Wars and crises and how young people deal with them

Citizens’ consultation in the office of MP Andrea Lindholz (CSU) in Aschaffenburg (Bavaria): “How safe are we in Germany?” asks 16-year-old Linus from Kronberg-Gymnasium. There is a microphone on the table in front of him, with the MP sitting behind it. Max is sitting next to Linus. He is monitoring the audio recording on the PC. Both are collecting sound bites for their radio podcast, which they are producing as part of a practical seminar. There was a lot of interest in the seminar. The topic: security policy.

Re-introduction of compulsory military service is the subject of much debate

“We are part of the European Union. NATO is a strong community. We are already safe there. But there is no such thing as absolute security,” says Andrea Lindholz. Linus follows up and asks whether compulsory military service should be reintroduced. Lindholz, deputy member of the Bundestag Committee on Home Affairs and Homeland Security, nods. Many things are seen differently today than they were ten years ago. When asked among the students, most of them would be in favor of reintroducing compulsory military service. But you should still have the freedom to decide. After all, you lose a year of your own life.

How safe is Germany?

When the students of the seminar are reunited, there is a controversial discussion. “If you look at events like the war in Ukraine or the war in Gaza – it just becomes more present. That scares me, our defense capability in Germany is not that high,” says Cleo. Arthur agrees with her: “I can’t choose if someone somewhere – in Russia or somewhere else – goes off the deep end. The problem I see is that security is declining.” The students talk about their research, the interview with a Bundeswehr officer and also how long they often have to chase after interview partners. “I’m interested in everything because I think that everything is somehow connected. And I find it very interesting to understand these connections,” says Laura. Her classmate Lavinia wonders: “The background to the Middle East conflict – how could it break out again or how did it come about? What might be the interests of the politicians? Of the leading powers?”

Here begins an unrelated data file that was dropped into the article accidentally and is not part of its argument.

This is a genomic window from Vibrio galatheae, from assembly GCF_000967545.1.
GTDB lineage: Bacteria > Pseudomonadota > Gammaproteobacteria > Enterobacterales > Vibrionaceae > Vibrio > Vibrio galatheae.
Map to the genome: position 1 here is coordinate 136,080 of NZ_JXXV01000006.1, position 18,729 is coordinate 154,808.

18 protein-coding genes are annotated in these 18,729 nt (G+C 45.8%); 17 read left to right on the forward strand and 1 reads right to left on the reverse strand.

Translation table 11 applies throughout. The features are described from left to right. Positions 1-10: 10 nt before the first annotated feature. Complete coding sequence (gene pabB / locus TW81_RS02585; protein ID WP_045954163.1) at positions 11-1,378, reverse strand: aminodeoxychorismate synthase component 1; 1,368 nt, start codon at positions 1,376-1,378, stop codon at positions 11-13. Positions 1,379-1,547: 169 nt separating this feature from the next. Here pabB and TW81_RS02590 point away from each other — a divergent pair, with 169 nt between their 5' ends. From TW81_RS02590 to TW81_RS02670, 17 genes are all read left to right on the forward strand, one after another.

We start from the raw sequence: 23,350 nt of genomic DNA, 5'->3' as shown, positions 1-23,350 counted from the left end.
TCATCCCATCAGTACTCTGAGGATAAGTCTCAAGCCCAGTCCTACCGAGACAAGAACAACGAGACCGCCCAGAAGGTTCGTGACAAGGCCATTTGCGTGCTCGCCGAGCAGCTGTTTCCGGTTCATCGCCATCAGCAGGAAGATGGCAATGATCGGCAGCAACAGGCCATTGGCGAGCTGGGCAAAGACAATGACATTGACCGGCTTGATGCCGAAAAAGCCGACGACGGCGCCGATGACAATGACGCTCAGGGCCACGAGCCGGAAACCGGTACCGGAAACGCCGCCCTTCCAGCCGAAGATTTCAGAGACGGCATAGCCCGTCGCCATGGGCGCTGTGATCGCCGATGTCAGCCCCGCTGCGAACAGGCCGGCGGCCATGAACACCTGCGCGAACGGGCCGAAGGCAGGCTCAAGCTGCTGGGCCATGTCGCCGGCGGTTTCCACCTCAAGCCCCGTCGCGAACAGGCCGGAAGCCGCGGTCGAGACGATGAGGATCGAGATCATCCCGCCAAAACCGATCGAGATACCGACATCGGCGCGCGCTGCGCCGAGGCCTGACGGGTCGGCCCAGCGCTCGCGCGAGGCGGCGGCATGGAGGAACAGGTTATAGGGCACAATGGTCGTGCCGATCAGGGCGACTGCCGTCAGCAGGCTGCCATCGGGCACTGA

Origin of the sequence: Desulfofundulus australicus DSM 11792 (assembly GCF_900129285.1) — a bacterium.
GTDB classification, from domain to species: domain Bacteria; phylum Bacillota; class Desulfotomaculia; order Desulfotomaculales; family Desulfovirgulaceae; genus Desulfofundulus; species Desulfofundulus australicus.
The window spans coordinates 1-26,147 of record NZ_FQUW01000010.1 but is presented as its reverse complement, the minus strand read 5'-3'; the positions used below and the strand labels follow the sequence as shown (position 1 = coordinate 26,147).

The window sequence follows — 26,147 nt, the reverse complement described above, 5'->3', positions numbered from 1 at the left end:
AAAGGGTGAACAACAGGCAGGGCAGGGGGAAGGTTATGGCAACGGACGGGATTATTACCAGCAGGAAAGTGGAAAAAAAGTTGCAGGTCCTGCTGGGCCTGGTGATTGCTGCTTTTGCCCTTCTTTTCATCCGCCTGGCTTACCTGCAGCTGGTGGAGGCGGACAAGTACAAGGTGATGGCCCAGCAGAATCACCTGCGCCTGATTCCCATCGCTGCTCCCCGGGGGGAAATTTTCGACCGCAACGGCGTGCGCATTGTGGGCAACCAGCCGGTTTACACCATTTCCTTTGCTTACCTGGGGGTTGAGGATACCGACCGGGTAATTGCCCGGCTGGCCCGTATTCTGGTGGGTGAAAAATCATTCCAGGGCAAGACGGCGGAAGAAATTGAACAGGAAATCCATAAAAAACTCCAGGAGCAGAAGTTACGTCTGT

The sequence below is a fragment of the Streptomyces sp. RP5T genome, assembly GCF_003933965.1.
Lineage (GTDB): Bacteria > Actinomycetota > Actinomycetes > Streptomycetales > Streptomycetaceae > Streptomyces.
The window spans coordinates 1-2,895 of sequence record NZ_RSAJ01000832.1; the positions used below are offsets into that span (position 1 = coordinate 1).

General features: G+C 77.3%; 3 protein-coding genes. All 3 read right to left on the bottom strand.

Wars, climate, crises

The eleventh graders at Kronberg-Gymnasium in Aschaffenburg are crisis-tested. Like most of their age group. They have two years of corona behind them. They are the generation that takes to the streets for the climate. They have experienced the outbreak of two wars. Nevertheless, their teacher Stephanie Uhr was surprised by the enormous interest in the P-seminar on security policy. The students will now create several 40-minute podcasts on the topics of the Bundeswehr, disaster prevention, cybercrime, economic and security alliances.

We are living in difficult times. Teacher Stephanie Uhr believes that schools, in particular, have a role to play: “We need to offer a platform to discuss things, to help break down certain theories, to classify them. Or to endure the fact that there are no answers.”

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